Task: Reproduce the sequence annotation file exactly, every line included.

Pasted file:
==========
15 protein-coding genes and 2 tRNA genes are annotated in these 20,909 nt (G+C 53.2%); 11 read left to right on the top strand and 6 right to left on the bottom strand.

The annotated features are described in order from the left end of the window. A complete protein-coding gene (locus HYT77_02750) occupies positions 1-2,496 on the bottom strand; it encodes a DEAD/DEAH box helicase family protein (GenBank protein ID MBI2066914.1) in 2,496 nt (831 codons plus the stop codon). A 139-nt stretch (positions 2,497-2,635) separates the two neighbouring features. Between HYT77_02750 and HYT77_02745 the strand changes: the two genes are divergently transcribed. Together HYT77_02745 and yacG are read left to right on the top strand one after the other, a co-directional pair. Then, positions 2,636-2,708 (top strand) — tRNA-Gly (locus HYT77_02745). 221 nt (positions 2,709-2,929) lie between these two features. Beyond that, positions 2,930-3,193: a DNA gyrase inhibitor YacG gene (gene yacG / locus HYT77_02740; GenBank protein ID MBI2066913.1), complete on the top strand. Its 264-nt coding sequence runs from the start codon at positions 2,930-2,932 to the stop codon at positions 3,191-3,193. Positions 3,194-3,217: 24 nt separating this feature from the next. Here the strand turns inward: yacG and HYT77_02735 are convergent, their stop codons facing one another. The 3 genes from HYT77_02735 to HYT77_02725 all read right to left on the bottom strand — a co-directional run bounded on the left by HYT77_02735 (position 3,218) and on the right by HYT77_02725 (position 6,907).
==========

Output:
15 protein-coding genes and 2 tRNA genes are annotated in these 20,909 nt (G+C 53.2%); 11 read left to right on the top strand and 6 right to left on the bottom strand.

The annotated features are described in order from the left end of the window. A complete protein-coding gene (locus HYT77_02750) occupies positions 1-2,496 on the bottom strand; it encodes a DEAD/DEAH box helicase family protein (GenBank protein ID MBI2066914.1) in 2,496 nt (831 codons plus the stop codon). A 139-nt stretch (positions 2,497-2,635) separates the two neighbouring features. Between HYT77_02750 and HYT77_02745 the strand changes: the two genes are divergently transcribed. Together HYT77_02745 and yacG are read left to right on the top strand one after the other, a co-directional pair. Then, positions 2,636-2,708 (top strand) — tRNA-Gly (locus HYT77_02745). 221 nt (positions 2,709-2,929) lie between these two features. Beyond that, positions 2,930-3,193: a DNA gyrase inhibitor YacG gene (gene yacG / locus HYT77_02740; GenBank protein ID MBI2066913.1), complete on the top strand. Its 264-nt coding sequence runs from the start codon at positions 2,930-2,932 to the stop codon at positions 3,191-3,193. Positions 3,194-3,217: 24 nt separating this feature from the next. Here the strand turns inward: yacG and HYT77_02735 are convergent, their stop codons facing one another. The 3 genes from HYT77_02735 to HYT77_02725 all read right to left on the bottom strand — a co-directional run bounded on the left by HYT77_02735 (position 3,218) and on the right by HYT77_02725 (position 6,907).